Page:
Chinese man with cerebral palsy achieves Harvard dream
By Li Jing

2017-05-16 15:14 GMT+8

A 29-year-old from the city of Wuhan in central China has shown that fierce dedication is indeed the path to the Ivy League. Ding Zheng, who was born with cerebral palsy, worked hard and studied at top Chinese university Peking University, and is now studying at Harvard Law School. 
Xinhua News Agency Photo
According to a report from Xinhua news agency, Ding's success can also be attributed to unwavering support given by his mom Zou Hongyan. She raised him in a single-parent household, as his father left after his birth.
Ding Zheng and his mom Zou Hongyan. /Photo from Xinhua News Agency
Cerebral palsy causes a lack of coordination and difficulty with movement, but does not usually affect one's mental capacity. Ding’s development pace was much slower than his peers as he suffered motor neuron damage in the cerebellum. He learned to stand at the age of two, walk at three, and jump at six. Ding's mother made sure he never gave up, instilling the sense to always persevere.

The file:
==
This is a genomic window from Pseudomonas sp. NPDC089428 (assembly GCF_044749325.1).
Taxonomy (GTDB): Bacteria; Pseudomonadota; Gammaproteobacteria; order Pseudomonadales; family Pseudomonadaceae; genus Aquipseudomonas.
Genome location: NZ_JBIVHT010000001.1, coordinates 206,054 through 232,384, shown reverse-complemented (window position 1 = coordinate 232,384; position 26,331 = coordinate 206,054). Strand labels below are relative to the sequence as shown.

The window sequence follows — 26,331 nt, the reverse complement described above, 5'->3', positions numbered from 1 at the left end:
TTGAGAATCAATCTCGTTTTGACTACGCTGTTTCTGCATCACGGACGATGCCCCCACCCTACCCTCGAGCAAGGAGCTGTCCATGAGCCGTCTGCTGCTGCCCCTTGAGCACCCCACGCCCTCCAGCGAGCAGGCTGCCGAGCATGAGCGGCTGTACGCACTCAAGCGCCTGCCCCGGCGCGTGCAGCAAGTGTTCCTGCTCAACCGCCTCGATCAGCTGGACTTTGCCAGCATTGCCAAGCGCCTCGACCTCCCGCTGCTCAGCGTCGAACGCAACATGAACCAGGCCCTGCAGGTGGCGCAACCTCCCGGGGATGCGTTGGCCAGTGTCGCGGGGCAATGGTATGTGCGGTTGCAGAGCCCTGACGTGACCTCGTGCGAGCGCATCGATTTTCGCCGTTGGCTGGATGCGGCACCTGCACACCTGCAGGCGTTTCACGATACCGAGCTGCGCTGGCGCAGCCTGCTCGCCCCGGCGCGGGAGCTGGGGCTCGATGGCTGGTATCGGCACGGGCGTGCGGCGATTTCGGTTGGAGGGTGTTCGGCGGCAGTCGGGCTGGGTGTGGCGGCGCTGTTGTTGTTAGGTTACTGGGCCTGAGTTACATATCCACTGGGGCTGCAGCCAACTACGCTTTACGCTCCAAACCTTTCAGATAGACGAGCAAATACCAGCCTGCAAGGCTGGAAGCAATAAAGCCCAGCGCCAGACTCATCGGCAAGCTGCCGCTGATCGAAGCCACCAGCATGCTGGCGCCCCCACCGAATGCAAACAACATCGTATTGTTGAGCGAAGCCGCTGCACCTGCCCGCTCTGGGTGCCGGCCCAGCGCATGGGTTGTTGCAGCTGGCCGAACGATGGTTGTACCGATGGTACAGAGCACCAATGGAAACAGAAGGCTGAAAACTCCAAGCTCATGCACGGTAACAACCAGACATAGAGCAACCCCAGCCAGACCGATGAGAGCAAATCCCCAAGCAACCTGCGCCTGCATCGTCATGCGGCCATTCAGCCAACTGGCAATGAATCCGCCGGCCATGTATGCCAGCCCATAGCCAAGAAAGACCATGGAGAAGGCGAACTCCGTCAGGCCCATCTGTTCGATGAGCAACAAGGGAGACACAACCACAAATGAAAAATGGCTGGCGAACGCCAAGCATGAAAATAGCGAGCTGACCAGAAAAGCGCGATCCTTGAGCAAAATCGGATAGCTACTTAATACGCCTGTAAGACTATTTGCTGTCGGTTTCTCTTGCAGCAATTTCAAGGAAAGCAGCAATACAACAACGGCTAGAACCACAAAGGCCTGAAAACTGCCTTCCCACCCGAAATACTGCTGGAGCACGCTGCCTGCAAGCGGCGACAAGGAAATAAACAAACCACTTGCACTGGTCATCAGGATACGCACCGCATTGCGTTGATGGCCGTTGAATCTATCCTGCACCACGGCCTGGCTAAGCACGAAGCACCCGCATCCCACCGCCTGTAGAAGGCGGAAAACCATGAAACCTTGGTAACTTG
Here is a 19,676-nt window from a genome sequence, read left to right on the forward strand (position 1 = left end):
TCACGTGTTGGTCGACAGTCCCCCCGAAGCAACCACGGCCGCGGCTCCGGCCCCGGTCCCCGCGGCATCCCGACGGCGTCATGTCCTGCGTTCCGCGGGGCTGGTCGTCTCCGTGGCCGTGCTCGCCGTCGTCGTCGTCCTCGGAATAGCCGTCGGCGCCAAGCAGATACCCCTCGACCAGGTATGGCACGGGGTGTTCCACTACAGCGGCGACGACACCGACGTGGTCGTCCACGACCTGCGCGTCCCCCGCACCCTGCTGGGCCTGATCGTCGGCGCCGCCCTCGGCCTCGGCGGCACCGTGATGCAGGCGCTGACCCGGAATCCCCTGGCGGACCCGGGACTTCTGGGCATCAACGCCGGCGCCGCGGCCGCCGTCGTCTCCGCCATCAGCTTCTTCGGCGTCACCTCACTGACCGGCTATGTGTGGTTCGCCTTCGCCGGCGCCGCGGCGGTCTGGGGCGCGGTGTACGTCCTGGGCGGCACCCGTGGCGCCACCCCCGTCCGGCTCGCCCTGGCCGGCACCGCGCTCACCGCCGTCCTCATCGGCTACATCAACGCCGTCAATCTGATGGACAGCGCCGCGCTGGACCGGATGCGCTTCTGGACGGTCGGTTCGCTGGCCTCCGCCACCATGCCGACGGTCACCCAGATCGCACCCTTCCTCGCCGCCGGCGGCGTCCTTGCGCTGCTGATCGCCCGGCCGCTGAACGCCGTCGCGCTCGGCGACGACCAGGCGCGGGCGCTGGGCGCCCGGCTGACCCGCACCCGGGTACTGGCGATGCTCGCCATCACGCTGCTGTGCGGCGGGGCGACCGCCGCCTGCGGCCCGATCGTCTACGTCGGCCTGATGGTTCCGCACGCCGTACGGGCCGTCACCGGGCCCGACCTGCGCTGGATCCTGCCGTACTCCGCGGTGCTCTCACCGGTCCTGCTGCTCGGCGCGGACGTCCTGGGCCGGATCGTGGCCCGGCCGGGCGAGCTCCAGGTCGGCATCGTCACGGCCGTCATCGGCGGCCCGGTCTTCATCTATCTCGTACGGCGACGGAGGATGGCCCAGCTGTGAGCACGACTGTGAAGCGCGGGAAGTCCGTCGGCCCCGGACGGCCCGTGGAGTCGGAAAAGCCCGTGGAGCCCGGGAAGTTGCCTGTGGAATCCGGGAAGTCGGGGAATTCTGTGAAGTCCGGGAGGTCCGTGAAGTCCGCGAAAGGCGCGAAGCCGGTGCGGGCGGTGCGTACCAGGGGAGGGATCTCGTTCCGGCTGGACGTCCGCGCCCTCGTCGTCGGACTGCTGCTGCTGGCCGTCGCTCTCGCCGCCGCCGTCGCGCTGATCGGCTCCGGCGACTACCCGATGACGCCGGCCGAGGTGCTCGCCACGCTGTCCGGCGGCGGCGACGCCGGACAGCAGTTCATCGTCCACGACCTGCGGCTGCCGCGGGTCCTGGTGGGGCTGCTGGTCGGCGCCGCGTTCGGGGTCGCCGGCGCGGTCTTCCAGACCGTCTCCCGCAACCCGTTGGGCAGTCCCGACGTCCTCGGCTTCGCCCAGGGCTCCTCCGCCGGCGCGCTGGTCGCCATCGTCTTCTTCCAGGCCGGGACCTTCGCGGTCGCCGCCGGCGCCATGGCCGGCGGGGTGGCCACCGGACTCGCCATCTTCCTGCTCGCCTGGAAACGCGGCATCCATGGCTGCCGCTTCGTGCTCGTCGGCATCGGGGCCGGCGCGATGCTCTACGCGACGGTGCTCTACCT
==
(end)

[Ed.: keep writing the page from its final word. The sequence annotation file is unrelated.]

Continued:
Xinhua News Agency Photo
The rehabilitation and therapy process was long and arduous for Ding - and also Zou, who trained to become a masseuse. She also made sure to play games with him all the time to develop his intelligence. Zou raised him with optimism, confident that symptoms of the disorder could be decreased, if not cured. 
Ding’s mom pushed him to use chopsticks and overcome other difficulties in learning, “If he is the only one who does not use chopsticks at table, others would be curious. And then he has to explain to everyone that he has cerebral palsy. I don’t want him to feel ashamed about himself, so I have higher standard for him, and he has to work harder.”
Xinhua News Agency Photo
“I’ve never dared to apply for Harvard University, but my mom always encouraged me to give a try. Whenever I am hesitant, she is always there guiding me,” said Ding.
Xinhua News Agency Photo
After the inspiring story was published online, netizens gave their thumbs up to Ding's mother, with some calling on the public not to associate those with cerebral palsy with low IQ.
Screenshot of comments on Weibo, one of China's largest social media platforms.
In China, disabled people often face discrimination and difficulties in areas such as education and employment - but the culture is improving. According to the China Disabled Person’s Federation, the country has 85 million disabled folk, accounting for more than six percent of the total population. 
China has been improving the infrastructure for disabled children to receive compulsory education, with the aim to increase the rate to 90 percent by this year from 73 percent in 2014. In 2014, about 10,000 people with disabilities entered universities or institutions of higher education, and the number is on the rise.